Self-Assessment Tax Returns

What are Self-assessment tax returns?

These are tax returns issued by HM Revenue & Customs (HMRC) for completion by UK tax payers. The regime was introduced in 1997, with the idea of simplifying the UK tax system and it is certainly debatable if this has been achieved!

Who needs to file a return?

For the majority of UK individuals their income is taxed at source, such as employment income which is taxed under the PAYE system. Therefore, most people will not  return4refund normally need to file a Self-assessment tax return. However, if there is any income or gains that is either untaxed or there is additional tax due, then it is the individuals responsibility to notify HMRC. Usually in all circumstances if HMRC issue a Self-assessment tax return then it must be completed and filed. Below are a number of examples where there is normally a requirement to file a tax return (please note that this list is not intended to be comprehensive):

Self-employed individuals;

Individuals who are members of partnerships;

Company Directors;


Individuals who have sold assets that are subject to capital gains tax;

Members of parliament;

Ministers of religion;

Pensioners with an annual income of £100,000 or more;

Employees or pensioners with an annual income from savings or investments of £10,000 or more;

An employee or pensioner with untaxed annual income of £2,500 or more;

An individual who receives rental income.

If you are in any doubt over you requirement to complete a tax return, it is recommended that you seek professional advice from a Chartered Accountant or contact HMRC. In addition a Self-assessment tax return may also be filed in order to reclaim over paid tax.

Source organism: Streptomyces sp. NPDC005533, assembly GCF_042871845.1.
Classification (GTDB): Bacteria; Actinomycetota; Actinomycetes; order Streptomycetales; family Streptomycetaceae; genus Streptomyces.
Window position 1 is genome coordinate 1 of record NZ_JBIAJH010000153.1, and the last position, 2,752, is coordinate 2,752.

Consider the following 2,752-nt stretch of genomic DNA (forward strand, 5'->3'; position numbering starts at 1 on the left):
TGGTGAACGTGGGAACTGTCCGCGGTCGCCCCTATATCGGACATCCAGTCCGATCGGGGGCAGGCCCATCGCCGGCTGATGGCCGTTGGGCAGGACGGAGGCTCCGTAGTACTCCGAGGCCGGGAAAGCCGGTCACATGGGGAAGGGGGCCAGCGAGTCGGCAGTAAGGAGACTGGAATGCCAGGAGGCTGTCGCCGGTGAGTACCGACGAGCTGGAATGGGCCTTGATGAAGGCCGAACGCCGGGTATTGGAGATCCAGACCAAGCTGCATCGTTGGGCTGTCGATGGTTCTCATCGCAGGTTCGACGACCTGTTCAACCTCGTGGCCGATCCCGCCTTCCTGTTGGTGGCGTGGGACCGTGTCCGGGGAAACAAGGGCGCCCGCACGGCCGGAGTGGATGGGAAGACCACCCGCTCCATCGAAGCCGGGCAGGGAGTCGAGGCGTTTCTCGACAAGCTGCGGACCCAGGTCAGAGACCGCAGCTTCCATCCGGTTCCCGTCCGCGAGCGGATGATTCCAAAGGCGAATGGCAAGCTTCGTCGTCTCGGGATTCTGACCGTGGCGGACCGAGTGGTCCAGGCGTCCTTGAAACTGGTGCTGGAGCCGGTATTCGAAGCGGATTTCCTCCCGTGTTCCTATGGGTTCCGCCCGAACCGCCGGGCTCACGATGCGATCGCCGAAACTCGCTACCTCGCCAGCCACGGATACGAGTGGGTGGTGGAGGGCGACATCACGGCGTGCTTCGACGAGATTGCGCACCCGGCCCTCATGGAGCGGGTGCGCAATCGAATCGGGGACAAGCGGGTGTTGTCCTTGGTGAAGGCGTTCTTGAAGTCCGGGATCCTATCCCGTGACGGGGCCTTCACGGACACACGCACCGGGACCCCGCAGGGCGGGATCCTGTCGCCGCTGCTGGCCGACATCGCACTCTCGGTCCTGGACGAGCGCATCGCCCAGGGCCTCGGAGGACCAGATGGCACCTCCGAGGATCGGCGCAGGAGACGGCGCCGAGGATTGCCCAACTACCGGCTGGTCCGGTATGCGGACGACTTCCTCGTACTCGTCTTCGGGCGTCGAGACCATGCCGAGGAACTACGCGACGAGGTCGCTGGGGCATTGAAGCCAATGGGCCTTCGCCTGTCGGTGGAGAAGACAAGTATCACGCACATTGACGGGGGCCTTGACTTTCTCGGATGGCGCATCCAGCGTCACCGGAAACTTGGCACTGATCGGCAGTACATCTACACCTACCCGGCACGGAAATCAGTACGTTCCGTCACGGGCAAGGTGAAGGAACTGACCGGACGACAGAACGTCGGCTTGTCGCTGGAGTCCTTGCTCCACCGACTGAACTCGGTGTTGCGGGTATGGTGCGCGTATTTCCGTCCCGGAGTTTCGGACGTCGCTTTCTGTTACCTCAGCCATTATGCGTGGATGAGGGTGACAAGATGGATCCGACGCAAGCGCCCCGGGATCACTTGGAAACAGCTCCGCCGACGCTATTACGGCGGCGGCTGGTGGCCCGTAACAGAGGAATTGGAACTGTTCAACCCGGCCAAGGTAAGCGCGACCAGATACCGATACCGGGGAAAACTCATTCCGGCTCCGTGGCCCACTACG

When does the return need to be filed?

Tax returns cover all income and gains for the fiscal year, that is from the 6th April in one year to 5th April in the next. There are additional rules if the return is issued late by HMRC, but normally if you wish HMRC to calculate the tax for you or if you wish to file a paper tax return then the filing deadline is 31st October following the end of the tax year, else it is 31st January following the end of the tax year. For example, the tax return filing deadline for the year ended 5th April 2010, if you require HMRC to calculate the tax due for you (or if you wish to file a paper return) is 31st October 2010, else the filing deadline is 31st January 2011. There are penalties for the late submission of tax returns.

When does the tax liability need to be paid?

In most circumstances, the outstanding tax due is payable by the 31st January following the end of the tax year. There are penalties and interest chargeable for late payments. In certain circumstances tax payers are required to make payments on account these are payable bi-yearly on 31st July and 31st January.

The author does not guarantee the accuracy of any information provided in this article and recommends that you do not take any action, whatsoever, based on the information provided. By the fullest extent permitted by law, the author does not accept any responsibility for any actions you may or may not take based on information contained in this article. This article contains general information and is not a substitute for specific independent professional advice. In addition it is emphasised that much of the information provided in this article is time sensitive and information contained within it may be out of date.

Harries Watkins Jones, South Wales Chartered Accountants with offices in Bridgend and Pontypridd.


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